HTC has addressed their previous failures to update devices in a timely manner and has kept the HTC One updated as fast as carriers will allow. The Android 4.4 KitKat update is starting to roll out in the US now with Sprint certifying and allowing the update first.

Given the increasing pressure from competitors, failed marketing tactics, along with successful designs and an improved update program would I buy another HTC in 2014? Personally, I will consider buying an improved HTC One this year because my HTC One has performed like a champ for a year and there is no reason I couldn’t continue to use it until the internal battery fails. I also know that I can always hack an HTC Android device even if HTC is no longer operating as we know them today.

Would I recommend others buy an HTC device this year? That is not as clear cut. Many people buy a phone and are pleased with its performance as it was out of the box for the two years of their contract. Others want a phone with the latest and greatest software all the time, these people should stick with an iPhone or a Nexus device. I have never had to use warranty service on my phones so am not worried about long term coverage from HTC or others.

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Topics: Mobility, Android, HTC, Smartphones

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    • Please...

      This is not a porn site. Whores are not welcome!
  • Camera tinting issue still exists for some of us

    My biggest issue with the HTC One (on VZW in my case) is that I have the issue where the camera tints images with a purple hue when the device is warm. Otherwise, I really like the device.
    • Return it for a replacement.

      That was my solution. No cost to me.
  • Join the Nokia Revolution!!

    Come on now, we all know Microsoft is about to take over the mobile space with the Nokia acquisition. Victory is inevitable. I recently just mandated all employees upgrade to the Lumia 1020 at full cost to enhance picture taking at corporate events. Employees had no choice as the full price of the device was docked from their pay check at my demand. My rep gave me talking points about the extra security in the Lumia 1020 and I bamboozled my way through finance to obtain permission to do this.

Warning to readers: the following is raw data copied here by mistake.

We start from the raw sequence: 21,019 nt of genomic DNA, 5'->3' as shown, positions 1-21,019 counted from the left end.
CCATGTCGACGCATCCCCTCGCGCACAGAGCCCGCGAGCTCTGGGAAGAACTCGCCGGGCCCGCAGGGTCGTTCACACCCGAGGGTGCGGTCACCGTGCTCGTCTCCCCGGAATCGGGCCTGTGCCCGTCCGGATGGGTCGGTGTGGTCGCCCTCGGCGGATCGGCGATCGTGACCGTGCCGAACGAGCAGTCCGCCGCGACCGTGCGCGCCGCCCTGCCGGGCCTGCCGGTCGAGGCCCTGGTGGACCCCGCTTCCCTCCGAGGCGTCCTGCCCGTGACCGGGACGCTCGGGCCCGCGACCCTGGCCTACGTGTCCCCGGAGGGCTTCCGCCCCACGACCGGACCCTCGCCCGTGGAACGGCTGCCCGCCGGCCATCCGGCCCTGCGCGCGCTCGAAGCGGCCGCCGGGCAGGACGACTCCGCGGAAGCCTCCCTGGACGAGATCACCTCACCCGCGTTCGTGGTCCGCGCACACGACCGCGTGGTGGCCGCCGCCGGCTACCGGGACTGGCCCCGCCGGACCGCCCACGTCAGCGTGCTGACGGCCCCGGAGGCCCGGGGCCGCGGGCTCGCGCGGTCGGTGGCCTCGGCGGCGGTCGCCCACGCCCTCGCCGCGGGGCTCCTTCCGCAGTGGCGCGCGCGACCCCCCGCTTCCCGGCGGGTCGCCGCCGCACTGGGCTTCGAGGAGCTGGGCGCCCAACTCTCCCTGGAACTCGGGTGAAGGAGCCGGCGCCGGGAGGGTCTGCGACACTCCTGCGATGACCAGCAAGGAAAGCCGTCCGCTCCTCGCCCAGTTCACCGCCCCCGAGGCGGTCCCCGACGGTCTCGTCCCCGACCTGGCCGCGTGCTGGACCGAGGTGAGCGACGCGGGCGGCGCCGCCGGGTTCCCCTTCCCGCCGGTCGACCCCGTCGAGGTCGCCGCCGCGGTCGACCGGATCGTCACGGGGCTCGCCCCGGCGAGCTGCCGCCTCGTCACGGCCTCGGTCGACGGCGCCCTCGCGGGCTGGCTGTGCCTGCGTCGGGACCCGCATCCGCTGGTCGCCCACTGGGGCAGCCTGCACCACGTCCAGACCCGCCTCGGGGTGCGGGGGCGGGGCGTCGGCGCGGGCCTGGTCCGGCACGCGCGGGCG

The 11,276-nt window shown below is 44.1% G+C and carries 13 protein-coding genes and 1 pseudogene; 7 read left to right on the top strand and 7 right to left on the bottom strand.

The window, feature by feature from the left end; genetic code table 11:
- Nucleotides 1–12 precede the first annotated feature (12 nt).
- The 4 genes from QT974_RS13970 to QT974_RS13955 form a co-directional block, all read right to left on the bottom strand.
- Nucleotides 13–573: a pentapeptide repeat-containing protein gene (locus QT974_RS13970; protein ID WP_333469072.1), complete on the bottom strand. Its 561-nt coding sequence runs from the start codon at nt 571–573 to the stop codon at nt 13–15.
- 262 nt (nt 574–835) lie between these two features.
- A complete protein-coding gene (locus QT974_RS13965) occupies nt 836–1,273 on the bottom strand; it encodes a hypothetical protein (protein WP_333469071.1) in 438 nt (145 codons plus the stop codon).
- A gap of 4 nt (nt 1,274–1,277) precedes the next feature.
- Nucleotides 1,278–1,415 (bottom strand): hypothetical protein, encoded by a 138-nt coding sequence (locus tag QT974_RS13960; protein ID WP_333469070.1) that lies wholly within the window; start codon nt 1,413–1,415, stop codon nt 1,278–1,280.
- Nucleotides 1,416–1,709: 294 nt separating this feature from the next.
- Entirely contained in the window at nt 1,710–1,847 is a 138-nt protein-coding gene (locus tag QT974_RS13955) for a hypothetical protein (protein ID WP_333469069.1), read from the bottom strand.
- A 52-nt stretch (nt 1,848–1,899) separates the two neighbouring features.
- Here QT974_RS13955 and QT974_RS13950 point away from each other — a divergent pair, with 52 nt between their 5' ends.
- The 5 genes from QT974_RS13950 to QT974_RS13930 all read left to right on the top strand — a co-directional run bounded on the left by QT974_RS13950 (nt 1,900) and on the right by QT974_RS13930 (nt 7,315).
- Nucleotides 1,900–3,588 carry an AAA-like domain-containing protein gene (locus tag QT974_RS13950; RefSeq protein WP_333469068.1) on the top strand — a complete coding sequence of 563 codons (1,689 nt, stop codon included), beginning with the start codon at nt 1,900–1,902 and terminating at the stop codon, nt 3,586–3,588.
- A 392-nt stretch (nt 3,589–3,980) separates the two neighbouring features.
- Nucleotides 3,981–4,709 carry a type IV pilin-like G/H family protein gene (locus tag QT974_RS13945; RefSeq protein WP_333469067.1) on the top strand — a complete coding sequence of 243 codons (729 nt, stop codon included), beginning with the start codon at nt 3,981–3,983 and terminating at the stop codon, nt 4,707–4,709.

Mike Cox
    • really?

      how much m$ paid you? i'd like to earn some side money too....
    • Nice!, but teh important question is

      where did you and you rep go for lunch? :)
  • Welcome to the world most of us live in ...

    pick a device, buy it, and live with it for a few years. Glad to hear you have found something you are happy with long term.
  • The number one reason tech bloggers are a poor source of advice...

    ... for regular people is this quote from the article, "It is rare for me to use a phone for more than a few months..."

    I realize that trying out new gear is part of the job description. But, if you can't stay with a single personal device for at least a year (much less the duration of a typical contract), then you either have a short attention span or incurable GAS (Gear Acquisition Syndrome).
    • Absolutly 100% True.

      "The number one reason tech bloggers are a poor source of advice... if you can't stay with a single personal device for at least a year..."

      So so true. Tech bloggers really do have some serious obstacles to overcome to give an honest, unbiased and accurate product review. Its not easy.

      IT bloggers and article writers that get access to new devices for testing and reviewing have to overcome some of the very same hurdles that movie reviewers do. How many times have you read a movie review that was significantly unfavorable to a movie you either have gone to see, or eventually see some time shortly thereafter and it feels like they seen a different movie than you did? And of course it can happen in reverse. Either way, its become clear over the years that the case with many, probably most movie critics is that there are certain kinds or types of movies different critics don't appreciate much, for their own reasons, and they frequently transpose those thoughts of their own about the kind of movie they have seen onto their critique of the movies quality. Then someone who likes that kind of movie goes and sees it and really likes it.